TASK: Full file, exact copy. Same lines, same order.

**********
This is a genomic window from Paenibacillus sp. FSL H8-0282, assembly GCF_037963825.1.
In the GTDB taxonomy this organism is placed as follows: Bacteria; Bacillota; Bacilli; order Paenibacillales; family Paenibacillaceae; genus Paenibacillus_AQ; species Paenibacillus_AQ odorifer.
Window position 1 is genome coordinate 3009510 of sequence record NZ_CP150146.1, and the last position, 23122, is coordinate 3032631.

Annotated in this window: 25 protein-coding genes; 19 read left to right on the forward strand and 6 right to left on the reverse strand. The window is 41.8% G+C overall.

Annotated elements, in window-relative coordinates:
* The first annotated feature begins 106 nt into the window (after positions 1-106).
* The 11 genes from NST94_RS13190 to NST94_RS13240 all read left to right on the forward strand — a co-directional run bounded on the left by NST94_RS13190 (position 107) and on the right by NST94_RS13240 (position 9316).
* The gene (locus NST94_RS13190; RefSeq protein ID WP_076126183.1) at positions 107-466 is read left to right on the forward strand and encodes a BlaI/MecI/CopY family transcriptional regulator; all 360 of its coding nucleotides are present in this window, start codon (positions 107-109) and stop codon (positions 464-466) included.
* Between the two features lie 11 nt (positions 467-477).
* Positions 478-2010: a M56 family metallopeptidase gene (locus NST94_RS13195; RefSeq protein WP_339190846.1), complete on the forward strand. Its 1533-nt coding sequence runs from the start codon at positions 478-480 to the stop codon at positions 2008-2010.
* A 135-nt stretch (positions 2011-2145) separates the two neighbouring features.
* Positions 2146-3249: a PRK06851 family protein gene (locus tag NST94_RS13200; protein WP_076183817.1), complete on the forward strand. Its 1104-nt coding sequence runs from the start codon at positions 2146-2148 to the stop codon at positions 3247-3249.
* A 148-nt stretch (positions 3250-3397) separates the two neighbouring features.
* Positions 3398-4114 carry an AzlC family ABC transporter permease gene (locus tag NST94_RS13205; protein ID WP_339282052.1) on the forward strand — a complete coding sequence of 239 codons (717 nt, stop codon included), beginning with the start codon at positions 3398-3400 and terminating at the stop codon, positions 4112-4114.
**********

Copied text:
This is a genomic window from Paenibacillus sp. FSL H8-0282, assembly GCF_037963825.1.
In the GTDB taxonomy this organism is placed as follows: Bacteria; Bacillota; Bacilli; order Paenibacillales; family Paenibacillaceae; genus Paenibacillus_AQ; species Paenibacillus_AQ odorifer.
Window position 1 is genome coordinate 3009510 of sequence record NZ_CP150146.1, and the last position, 23122, is coordinate 3032631.

Annotated in this window: 25 protein-coding genes; 19 read left to right on the forward strand and 6 right to left on the reverse strand. The window is 41.8% G+C overall.

Annotated elements, in window-relative coordinates:
* The first annotated feature begins 106 nt into the window (after positions 1-106).
* The 11 genes from NST94_RS13190 to NST94_RS13240 all read left to right on the forward strand — a co-directional run bounded on the left by NST94_RS13190 (position 107) and on the right by NST94_RS13240 (position 9316).
* The gene (locus NST94_RS13190; RefSeq protein ID WP_076126183.1) at positions 107-466 is read left to right on the forward strand and encodes a BlaI/MecI/CopY family transcriptional regulator; all 360 of its coding nucleotides are present in this window, start codon (positions 107-109) and stop codon (positions 464-466) included.
* Between the two features lie 11 nt (positions 467-477).
* Positions 478-2010: a M56 family metallopeptidase gene (locus NST94_RS13195; RefSeq protein WP_339190846.1), complete on the forward strand. Its 1533-nt coding sequence runs from the start codon at positions 478-480 to the stop codon at positions 2008-2010.
* A 135-nt stretch (positions 2011-2145) separates the two neighbouring features.
* Positions 2146-3249: a PRK06851 family protein gene (locus tag NST94_RS13200; protein WP_076183817.1), complete on the forward strand. Its 1104-nt coding sequence runs from the start codon at positions 2146-2148 to the stop codon at positions 3247-3249.
* A 148-nt stretch (positions 3250-3397) separates the two neighbouring features.
* Positions 3398-4114 carry an AzlC family ABC transporter permease gene (locus tag NST94_RS13205; protein ID WP_339282052.1) on the forward strand — a complete coding sequence of 239 codons (717 nt, stop codon included), beginning with the start codon at positions 3398-3400 and terminating at the stop codon, positions 4112-4114.